Sparta encounters similar issues that the Athenians had. They try to attempt compromise with the Argives, their long standing enemy, but to little success. Herodotus does show some pan-Hellenic unity with the Athenians and Spartans working together by positioning land forces first in Thessaly, then at Thermopylae and moving fleet to Artemisium. The Athenian’s dominance of naval matters and Sparta’s primacy in hoplite military strategy shows that the two are natural allies and not enemies. This accounts for much of the awkward ‘intercourse’ of the early stages of the Peloponnesian War in which the Spartans ravage Attica by foot whilst the Athenians target Spartan allied islands and carry out naval raids.

Herodotus once again draws the reader’s attention back to Solon’s words in Book One. According to Herodotus, the Spartans claim that they should not fear Xerxes since the greater the man, the greater his fall will be when his luck runs out. Once again the words of Solon about chance, success and leadership come back to haunt Xerxes. Herodotus ultimately knows this will happen since he lives in the post-invasion Greece and thus he could be applying his interpretation to history which is empirically true. Modern historians do similar things, whether intentional or not; Prof. Simms in his work Three Victories and a Defeat works from the premise that British policy was successful when working with Europe and he then analyses history from this viewpoint.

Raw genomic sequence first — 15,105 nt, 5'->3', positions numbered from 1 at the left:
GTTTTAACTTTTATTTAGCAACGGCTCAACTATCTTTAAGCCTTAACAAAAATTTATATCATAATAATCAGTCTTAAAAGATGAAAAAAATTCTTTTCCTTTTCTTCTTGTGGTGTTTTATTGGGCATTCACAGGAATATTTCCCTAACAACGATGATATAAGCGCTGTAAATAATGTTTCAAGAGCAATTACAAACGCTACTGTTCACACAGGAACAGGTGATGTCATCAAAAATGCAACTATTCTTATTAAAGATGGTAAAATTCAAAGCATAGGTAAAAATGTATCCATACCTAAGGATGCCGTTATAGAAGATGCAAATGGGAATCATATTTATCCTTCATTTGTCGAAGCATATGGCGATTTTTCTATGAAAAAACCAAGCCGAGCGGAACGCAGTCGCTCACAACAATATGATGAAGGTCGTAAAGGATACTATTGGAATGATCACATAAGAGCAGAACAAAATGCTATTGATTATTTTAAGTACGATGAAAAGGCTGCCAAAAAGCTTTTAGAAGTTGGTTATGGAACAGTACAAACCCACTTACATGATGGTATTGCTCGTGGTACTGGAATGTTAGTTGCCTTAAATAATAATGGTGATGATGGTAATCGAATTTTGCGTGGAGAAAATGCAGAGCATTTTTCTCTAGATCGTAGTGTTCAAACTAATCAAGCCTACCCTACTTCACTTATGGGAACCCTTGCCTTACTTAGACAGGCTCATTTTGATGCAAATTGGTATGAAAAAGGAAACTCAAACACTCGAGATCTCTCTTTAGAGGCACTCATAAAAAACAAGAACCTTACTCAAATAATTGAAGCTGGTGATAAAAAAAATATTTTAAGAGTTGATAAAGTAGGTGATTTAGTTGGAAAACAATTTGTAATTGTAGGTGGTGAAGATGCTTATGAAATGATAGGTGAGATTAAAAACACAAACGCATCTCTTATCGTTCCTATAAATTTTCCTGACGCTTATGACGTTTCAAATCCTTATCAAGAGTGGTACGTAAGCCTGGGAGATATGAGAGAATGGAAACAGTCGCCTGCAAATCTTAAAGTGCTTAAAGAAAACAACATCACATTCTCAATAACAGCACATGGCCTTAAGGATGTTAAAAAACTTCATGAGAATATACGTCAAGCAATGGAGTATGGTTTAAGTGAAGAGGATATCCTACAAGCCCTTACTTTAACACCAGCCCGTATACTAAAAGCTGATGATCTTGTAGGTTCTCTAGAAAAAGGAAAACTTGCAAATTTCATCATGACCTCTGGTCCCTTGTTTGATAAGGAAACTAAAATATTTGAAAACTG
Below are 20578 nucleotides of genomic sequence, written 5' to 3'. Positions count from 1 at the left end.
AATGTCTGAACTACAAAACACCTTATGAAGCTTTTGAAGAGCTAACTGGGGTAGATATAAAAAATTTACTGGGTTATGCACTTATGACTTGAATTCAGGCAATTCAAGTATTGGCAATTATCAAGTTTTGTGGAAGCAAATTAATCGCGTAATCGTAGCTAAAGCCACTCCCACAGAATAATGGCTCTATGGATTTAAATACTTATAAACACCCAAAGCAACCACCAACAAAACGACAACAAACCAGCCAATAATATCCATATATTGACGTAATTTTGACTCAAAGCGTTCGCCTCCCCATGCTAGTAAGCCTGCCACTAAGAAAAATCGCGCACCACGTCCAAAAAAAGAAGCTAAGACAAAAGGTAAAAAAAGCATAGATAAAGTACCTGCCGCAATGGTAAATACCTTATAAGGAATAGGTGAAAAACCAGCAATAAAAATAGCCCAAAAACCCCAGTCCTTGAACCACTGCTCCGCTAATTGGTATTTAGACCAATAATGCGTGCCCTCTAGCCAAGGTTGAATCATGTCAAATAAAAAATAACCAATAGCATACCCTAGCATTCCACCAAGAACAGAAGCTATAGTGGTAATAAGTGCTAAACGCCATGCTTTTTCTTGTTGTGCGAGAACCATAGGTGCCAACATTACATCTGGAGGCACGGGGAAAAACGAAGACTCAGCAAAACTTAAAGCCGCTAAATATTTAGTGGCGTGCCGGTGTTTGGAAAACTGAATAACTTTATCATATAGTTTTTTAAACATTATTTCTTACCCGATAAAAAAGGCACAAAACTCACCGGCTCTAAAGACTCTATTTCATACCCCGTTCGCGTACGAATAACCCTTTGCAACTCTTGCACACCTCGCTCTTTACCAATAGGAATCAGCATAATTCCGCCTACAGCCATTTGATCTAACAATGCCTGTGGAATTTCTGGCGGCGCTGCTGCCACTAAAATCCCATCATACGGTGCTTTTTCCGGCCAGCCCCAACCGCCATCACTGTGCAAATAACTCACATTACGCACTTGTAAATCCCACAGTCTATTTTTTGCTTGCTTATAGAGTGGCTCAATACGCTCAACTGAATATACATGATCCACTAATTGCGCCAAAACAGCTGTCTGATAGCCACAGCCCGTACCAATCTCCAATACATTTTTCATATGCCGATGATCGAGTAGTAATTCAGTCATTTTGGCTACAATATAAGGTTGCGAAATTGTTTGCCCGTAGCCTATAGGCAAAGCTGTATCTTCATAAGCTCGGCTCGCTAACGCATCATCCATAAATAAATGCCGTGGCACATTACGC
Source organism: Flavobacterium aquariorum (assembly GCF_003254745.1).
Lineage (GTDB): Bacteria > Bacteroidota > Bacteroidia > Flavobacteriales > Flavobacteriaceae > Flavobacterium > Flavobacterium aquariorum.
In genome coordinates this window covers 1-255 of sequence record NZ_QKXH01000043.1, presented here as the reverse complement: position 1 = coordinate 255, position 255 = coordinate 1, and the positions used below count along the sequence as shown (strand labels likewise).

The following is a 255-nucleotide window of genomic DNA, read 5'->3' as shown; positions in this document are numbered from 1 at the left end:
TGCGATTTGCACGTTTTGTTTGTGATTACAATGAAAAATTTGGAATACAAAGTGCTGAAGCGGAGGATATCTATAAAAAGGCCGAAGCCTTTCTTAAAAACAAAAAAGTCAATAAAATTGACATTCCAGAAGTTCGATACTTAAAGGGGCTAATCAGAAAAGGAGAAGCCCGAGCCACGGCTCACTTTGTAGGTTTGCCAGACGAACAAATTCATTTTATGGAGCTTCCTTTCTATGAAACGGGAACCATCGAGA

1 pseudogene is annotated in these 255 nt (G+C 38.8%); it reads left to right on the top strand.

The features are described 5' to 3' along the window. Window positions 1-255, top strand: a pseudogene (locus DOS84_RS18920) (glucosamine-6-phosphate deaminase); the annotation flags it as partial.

The actions of the Spartans in the battle show that Herodotus is true in this respect. Though vastly outnumbered (the three hundred Spartans is true, albeit they have support from helots and other Greeks). They lead Xerxes’ army into the pass only to turn on the army and annihilate them one by one. This of course plays on the arrogance of the Persians, who through Xerxes, already revealed that they believed Greeks would always flee at the sight of them. Demaratus clearly understood the Spartan tactic and thus berated Xerxes for not listening. Once again Xerxes’s arrogance was his downfall.

Thermopylae by Jacques Louis David, 1814

Though the Spartans were eventually defeated, this was not through the military expertise or strategic thinking of the Persians. Ultimately, they are aided by the actions of Ephialtes who reveals the hidden path through the pass which allows the ambush and final defeat of the Spartans. Xerxes does have the fortune of good luck in this instance, but as Solon said it would, this will quickly evaporate.

Herodotus also uses the battle to fulfill the typical duties of his role as a historian. He notes the Greeks of honor and especially the achievements of Leonidas. Importantly, many of those who were successful in the Battle were members of different parts of society, they were not all members of an aristocratic elite- this further reinforces Herodotus’ interest in society as a whole and with presenting a history for the Greek peoples.